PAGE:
Thursday, January 20, 2011

The End of an Era? 2011 Cadillac DTS Goes Home for a Day

Photo courtesy General Motors Company

This week, I rented a car to drive to Detroit for the North American International Auto Show (NAIAS). When I found out that my Hertz rental car reservation was going to be fulfilled with a 2011 Cadillac DTS, I wasn't really sure what to think.

Sure, I had thoughts of retirement homes, golf courses, and drug dealers... but I realized that I hadn't really ever taken the time to consider Cadillac's top-selling, once flagship model for the vehicle that it is. Why?  Because nobody seems to know exactly what type of car the DTS is, or which competitive class it fits into.

Take, for example, a 2001 Car and Driver article entitled "Cadillac DTS vs. Jaguar S-type 4.0, M-B E430, Infiniti Q45, Lexus GS430, Audi A6 4.2 Quattro, BMW 540i." I stumbled upon this article during my intial research of the DTS, and started scratching my head as soon as I finished reading the title.  The outcome of C/D's test is inevitable: the DTS places dead last, and the 540i takes #1.

Now, I don't disagree with C/D's assessment at all; anyone who spends more than five minutes on this blog will realize that I'm a huge fan of BMW. If you told me to buy one of those seven vehicles, I'd buy the 540i without a moment's hesitation. But there's much more to consider here, so read on.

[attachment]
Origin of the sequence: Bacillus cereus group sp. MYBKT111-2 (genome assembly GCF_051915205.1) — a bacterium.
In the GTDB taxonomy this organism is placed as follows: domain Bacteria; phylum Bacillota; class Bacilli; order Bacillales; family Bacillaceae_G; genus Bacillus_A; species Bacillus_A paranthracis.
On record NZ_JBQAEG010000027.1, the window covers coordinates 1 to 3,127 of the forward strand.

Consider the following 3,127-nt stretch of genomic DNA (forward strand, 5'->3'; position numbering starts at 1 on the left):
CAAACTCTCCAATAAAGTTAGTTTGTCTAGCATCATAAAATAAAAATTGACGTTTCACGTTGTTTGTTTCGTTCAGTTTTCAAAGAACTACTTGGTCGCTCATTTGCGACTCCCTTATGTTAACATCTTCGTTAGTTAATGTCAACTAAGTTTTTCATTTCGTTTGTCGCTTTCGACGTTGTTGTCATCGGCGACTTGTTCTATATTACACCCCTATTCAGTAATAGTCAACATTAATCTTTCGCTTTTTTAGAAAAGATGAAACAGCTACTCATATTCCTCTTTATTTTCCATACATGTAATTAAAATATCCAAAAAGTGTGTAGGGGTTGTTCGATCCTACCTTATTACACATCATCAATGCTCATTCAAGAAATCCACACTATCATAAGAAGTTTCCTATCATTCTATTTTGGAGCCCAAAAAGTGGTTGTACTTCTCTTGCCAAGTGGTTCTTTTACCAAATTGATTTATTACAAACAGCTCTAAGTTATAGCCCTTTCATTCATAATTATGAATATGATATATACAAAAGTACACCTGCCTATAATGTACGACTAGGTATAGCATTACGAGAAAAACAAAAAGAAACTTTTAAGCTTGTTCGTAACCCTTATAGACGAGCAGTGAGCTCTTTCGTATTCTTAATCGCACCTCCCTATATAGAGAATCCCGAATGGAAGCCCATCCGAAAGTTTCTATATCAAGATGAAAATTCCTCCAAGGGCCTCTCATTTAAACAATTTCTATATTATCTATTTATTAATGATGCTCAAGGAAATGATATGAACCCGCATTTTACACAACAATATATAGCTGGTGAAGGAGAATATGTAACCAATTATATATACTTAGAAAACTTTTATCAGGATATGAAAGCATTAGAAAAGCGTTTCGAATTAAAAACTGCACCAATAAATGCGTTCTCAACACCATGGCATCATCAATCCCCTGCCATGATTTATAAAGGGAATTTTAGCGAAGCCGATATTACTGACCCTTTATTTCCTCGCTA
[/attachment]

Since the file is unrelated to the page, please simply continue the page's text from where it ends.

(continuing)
Photo courtesy General Motors Company

If General Motors could apply the same noise, vibration, and harshness (NVH) standards from the DTS to their other models, they would never have gone bankrupt. One of my biggest concerns about the DTS was its build quality. Frankly,  I've driven a slew of GM vehicles recently that feel like they were assembled by a pissed-off, drunk employee in a factory with no lighting. This may sound like journalistic drama, but the cars basically felt like they were built pridelessly. 

Apparently, the factory workers at GM's Hamtramck plant (just outside Detroit) were feeling prideful... at least, they did on the day that my DTS was built. The interior materials feel as good as those in Mercedes, BMW, and maybe even Lexus products. (gasp!) My example had only 5,500 miles on it, so time will tell if the quality will hold up, but there were no rattles or squeaks to speak of. As a Ford shareholder, I searched high and low for that trademark GM "cheap plastic." 

I couldn't find any.

Once, I heard a tiny whisper of wind noise as I cruised down the highway at 90mph. I thought I found a manufacturing defect, but it was just a plastic clip from shipping that hadn't yet been removed.

The climate control, historically a Cadillac strong point, works flawlessly. The controls for the heated and cooled seats are easy to use. The seats themselves are plush, yet supportive- unlike Cadillacs of the past, where you felt like you were sitting in a La-Z-Boy recliner rolling down the road. And the heated steering wheel is pretty damn cool.



There seems to be a trend on this blog: I'm only photographed from behind.

The DTS, in case you haven't yet noticed, is a colossal vehicle. About 208 inches long, it's nearly five inches longer than an Escalade, three inches longer than a BMW 740Li, and four inches longer than a Mercedes S-Class. It tips the scales at 4009 pounds, which is undeniably heavy but not overly so for its class.

The look is distinctly Cadillac, with lots of chrome bits- even the wheels are chrome on all but the base model. While Cadillac have modified their styling lines to have an arguably more Teutonic look, the DTS definitely isn't something that a car enthusiast would mistake for a 7-series or an S-class. Either you love the way it looks, or you just think it's okay. But it's not a design that is capable of grossly offending many people.


Apparently, GM didn't feel the need to modify raw sheet metal much before calling it a trunk lid.